Labour says Christchurch City Council chief executive Tony Marryatt should "drop any thoughts'' of accepting a $69,000 pay rise.

The 14 per cent pay jump, which took his salary to $548,000, sparked outrage in the traumatised post-disaster city when it was awarded last year.

It culminated with 4000 people protesting outside council headquarters and Mr Marryatt asking for his extra salary to be put on hold.

He kept the $26,000 backpay he had already received, saying he would repay it when the fractious city council started working together "collegially''.


The council's draft annual report shows his remuneration package "paid or payable to the council chief executive for the year to 30 June 2012 was $548,921 (in 2011 it was $479,430)''.

Mayor Bob Parker said yesterday that Mr Marryatt had not been paid the balance of the raise, which remained with the council.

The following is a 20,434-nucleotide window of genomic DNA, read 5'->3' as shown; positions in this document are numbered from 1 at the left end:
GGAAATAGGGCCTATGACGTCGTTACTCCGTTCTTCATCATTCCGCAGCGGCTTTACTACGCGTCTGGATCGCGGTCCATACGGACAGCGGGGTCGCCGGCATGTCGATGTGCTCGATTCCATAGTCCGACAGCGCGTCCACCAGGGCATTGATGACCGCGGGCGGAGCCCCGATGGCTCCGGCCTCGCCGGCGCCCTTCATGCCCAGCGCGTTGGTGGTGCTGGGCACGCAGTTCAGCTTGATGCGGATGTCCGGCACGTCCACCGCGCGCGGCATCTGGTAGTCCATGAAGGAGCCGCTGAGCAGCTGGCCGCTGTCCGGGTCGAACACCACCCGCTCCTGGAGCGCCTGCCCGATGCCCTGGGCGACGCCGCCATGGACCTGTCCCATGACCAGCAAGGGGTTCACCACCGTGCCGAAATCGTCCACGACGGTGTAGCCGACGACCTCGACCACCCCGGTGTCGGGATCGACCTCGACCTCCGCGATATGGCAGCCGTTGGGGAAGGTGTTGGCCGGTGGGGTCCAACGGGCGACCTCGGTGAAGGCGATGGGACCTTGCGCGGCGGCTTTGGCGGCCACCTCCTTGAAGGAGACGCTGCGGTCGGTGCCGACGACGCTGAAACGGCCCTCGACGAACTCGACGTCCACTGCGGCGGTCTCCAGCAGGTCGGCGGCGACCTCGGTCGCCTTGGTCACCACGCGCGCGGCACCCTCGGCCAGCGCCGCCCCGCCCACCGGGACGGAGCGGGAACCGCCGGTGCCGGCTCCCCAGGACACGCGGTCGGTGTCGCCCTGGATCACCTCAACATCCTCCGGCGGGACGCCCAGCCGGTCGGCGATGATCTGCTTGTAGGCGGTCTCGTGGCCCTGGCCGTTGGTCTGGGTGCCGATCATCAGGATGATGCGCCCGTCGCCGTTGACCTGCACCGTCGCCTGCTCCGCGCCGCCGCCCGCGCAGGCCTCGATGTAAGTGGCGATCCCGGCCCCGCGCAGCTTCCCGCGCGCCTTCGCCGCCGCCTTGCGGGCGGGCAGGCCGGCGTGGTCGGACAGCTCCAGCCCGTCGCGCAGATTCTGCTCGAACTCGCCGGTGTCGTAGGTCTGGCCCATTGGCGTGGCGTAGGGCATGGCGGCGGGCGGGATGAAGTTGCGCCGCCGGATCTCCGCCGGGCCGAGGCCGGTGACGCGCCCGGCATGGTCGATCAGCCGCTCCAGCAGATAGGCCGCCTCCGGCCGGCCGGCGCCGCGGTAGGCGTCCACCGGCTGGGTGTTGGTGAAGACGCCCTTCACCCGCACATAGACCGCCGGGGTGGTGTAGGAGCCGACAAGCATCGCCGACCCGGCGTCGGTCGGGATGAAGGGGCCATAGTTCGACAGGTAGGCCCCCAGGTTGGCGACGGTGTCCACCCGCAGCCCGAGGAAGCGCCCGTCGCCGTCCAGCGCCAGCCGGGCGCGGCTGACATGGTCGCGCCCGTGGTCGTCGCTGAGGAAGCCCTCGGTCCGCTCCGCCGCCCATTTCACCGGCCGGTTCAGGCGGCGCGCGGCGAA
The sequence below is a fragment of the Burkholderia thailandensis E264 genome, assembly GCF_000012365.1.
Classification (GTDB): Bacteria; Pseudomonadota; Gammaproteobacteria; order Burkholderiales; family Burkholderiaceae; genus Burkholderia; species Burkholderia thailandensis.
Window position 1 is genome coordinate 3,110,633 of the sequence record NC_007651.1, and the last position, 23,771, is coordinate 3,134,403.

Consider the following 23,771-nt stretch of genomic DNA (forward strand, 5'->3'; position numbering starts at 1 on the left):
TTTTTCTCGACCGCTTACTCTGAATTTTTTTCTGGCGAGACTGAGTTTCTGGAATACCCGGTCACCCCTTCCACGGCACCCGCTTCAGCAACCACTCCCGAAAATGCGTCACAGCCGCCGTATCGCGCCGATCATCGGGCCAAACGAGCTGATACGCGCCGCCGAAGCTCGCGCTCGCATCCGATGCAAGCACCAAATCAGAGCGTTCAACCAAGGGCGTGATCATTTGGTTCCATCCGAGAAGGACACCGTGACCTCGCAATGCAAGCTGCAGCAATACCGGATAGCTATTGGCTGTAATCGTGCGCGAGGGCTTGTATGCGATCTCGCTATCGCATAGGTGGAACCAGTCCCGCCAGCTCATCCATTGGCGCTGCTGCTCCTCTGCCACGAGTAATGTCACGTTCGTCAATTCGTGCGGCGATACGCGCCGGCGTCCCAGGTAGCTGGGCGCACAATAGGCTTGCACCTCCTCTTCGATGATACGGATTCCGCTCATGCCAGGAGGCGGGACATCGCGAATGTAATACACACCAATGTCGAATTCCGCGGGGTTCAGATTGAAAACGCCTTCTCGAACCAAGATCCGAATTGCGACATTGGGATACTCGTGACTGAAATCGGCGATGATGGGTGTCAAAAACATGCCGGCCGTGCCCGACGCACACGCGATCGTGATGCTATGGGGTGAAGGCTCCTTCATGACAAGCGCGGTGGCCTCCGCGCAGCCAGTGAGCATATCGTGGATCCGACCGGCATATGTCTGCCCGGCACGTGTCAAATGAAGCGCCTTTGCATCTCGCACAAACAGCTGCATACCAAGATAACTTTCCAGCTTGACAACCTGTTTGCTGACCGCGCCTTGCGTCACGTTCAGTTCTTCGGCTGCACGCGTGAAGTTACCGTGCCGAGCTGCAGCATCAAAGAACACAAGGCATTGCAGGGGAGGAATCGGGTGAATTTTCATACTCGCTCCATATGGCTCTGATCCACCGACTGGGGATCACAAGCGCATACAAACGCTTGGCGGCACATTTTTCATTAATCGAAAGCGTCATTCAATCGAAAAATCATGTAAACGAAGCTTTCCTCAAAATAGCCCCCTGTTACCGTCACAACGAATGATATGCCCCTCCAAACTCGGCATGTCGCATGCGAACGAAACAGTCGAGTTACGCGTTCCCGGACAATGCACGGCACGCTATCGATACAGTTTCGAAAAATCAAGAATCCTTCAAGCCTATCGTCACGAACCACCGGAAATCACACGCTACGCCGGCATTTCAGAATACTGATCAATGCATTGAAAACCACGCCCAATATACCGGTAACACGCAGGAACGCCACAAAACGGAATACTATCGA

Labour's local government spokeswoman Annette King said Mr Marryatt should drop any thought of now accepting the pay increase.

"There was widespread criticism of the pay hike when it was initially awarded, which makes it even more unbelievable that Mr Marryatt is now suggesting he might take it after all,'' Annette King, Labour's Local Government spokeswoman said today.

"To suggest that he is somehow `owed' a huge pay increase - more than twice the annual rate of married superannuation - when hundreds of ratepayers continue to struggle with post-earthquake financial pressures, is beyond stupid.''

It remains unclear when, and if, Mr Marryatt will repay the extra cash he has already received.

Mr Parker said the matter of the $26,000 was Mr Marryatt's business.